Daddy Yankee’s 10 Shows at Coliseo de Puerto Rico Set To Smash Record

Daddy Yankee
El Cartel Records
– Daddy Yankee
Coliseo de Puerto Rico show opener

Global superstar Daddy Yankee, who helped turn his native Puerto Rico’s music into a global phenomenon with “Despacito,” his Spanish-language collaboration with Luis Fonsi and Justin Bieber, is in the midst of a record-breaking 10-show run (and $6 million gross) of his “Con Calma Pal’ Choli” concert presentation, produced by Rafael Pina, at the Coliseo de Puerto Rico, the island’s (and Caribbean’s) largest indoor venue, which has been configured for a capacity of 14,000. 

It’s the reggaeton superstar’s first solo appearance at the venue in a dozen years, though he did perform there with Nicky Jam in December 2016.
“First I thank God,” said Daddy Yankee (Ramón Luis Ayala Rodríguez) on his reaction to the sell-outs. “When they first announced the four shows, which grew to 10, I couldn’t believe it, having a residency in Puerto Rico for the whole month. I feel blessed that fans from all over have been traveling to see me live.”
“We have great expectations for these shows,” proclaimed Eduardo Cajina, the venue’s GM of four years, who has been with the indoor arena since it opened in 2004, marking its 15th anniversary.  The Coliseo has hosted a variety of superstar tours, including Phil Collins, Metallica, AC/DC, Lady Gaga and Madonna, among many others. 
Rafael Pina, CEO of the concert promotion company Mr. Sold Out, producers of the event, explains, “We expected to have four shows, but after the first and second dates sold out, within an hour, we could see how many fans were still online, waiting for their turn. At that point we knew this was going to be part of history.”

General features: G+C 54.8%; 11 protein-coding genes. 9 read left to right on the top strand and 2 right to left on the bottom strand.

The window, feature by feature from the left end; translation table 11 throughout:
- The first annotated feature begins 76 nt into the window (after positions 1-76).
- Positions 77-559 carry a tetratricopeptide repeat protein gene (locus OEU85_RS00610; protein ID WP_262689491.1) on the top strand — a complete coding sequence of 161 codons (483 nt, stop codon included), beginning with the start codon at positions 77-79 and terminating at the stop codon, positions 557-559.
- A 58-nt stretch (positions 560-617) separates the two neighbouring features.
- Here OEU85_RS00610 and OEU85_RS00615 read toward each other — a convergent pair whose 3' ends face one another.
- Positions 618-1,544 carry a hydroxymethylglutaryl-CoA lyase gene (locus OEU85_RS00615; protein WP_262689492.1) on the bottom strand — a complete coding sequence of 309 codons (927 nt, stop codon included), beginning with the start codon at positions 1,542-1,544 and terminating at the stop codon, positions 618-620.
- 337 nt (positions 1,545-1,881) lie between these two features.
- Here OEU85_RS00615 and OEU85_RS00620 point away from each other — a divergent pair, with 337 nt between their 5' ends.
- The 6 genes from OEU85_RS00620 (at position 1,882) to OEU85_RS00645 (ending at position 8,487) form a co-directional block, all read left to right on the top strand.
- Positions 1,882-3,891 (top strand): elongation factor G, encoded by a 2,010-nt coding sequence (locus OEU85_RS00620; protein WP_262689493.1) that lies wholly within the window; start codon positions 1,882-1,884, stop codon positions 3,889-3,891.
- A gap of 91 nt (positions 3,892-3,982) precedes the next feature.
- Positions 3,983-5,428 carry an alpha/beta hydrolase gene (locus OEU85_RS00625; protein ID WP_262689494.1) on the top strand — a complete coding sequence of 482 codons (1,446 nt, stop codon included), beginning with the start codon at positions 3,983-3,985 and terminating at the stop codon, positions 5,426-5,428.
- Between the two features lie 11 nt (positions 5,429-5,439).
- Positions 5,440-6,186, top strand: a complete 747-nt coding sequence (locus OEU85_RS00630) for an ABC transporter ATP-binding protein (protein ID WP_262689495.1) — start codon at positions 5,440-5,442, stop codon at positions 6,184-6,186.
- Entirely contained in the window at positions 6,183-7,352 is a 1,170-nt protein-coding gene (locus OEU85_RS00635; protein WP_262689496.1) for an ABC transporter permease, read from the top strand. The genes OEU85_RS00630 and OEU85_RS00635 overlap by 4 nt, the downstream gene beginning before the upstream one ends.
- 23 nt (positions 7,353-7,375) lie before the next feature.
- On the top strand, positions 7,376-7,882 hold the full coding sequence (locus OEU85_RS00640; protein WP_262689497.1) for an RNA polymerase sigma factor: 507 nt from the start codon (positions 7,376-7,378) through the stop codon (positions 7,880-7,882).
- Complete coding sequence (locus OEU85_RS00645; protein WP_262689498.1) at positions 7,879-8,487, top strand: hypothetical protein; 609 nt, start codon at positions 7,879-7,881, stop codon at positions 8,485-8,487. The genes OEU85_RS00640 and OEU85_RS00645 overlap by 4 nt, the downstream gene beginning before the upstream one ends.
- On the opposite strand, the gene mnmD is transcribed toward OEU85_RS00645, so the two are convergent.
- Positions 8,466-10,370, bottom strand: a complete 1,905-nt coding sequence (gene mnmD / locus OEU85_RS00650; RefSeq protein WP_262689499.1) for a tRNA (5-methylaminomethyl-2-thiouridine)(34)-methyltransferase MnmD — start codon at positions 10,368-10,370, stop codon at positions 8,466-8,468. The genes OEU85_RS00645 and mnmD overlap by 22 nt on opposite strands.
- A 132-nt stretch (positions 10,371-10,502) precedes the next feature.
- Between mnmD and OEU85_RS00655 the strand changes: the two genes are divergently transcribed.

Daddy Yankee’s extended engagement was originally scheduled for Dec. 5-8, then added five more dates on Dec. 12, 13, 14, 27 and 28 before announcing one final concert on the 29th based on demand.  The first night was marred by a technical snafu in the middle of the show, with Daddy Yankee on a platform at the top of the venue singing “Somos de la Calle,” which was supposed to descend, but malfunctioned, leaving the singer hanging in the rafters.
“Puerto Rico, please excuse me,” Daddy Yankee said, addressing the crowd. “I’m supposed to be down there with you,” before offering everyone in the audience a free ticket to a future show during the month.
After Saturday’s show (Dec. 7), a reported shooting resulted in what the venue called “damage to property,” with local police finding more than 100 bullet holes and broken glass doors at the main entrance, though no one was hurt. At the same time, Daddy Yankee producer Pina’s recording studio in nearby Caguas was also shot up with ammunition that matched what was found at the arena. Daddy Yankee addressed the incident at Sunday night’s show, saying, “Nothing will overshadow our Christmas … I have to say, although they committed that act to the Coliseo and my partner Pina, we forgive them.” 

Daddy Yankee
El Cartel Records
– Daddy Yankee
Before those two incidents, though, Daddy Yankee’s run of 10 shows, which broke the record for Wisin & Yandel’s eight-concert stand last December 2018, was a cause for celebration on an island battered by Hurricane Maria in 2017, causing considerable damage to the roof of the Coliseo de Puerto Rico, forcing it to go dark for several weeks while it was used by various agencies for storage and distribution of supplies. 
Cajina commented that these Daddy Yankee shows and his international success have been a cause for celebration on the island. “We are blessed, not only with what’s happening with Daddy Yankee, but with Bad Bunny, El Gran Combo, Marc Antony, Wisin & Yandel, Nicky Jam, Don Omar, Ricky Martin, Luis Fonsi and Ozuna. There’s a great deal of talent coming from here. And we thank God for that. Puerto Ricans are very proud of these accomplishments.” 
According to Pina, there are offers to take the tout around the world, while these shows have attracted fans from Spain, France, Mexico, Peru, Costa Rica, Chile, Argentina and around the U.S.
The global success of Fonsi and Daddy Yankee’s viral sensation “Despacito” was another factor in Puerto Rico’s emergence as a music center. “It wasn’t the first time something like that happened,” said Cajina, pointing to Ricky Martin’s breakthrough with “Livin’ La Vida Loca”  and the 1998 FIFA World Cup anthem “The Cup of Life” bringing similar attention to the island in the pre-Internet era.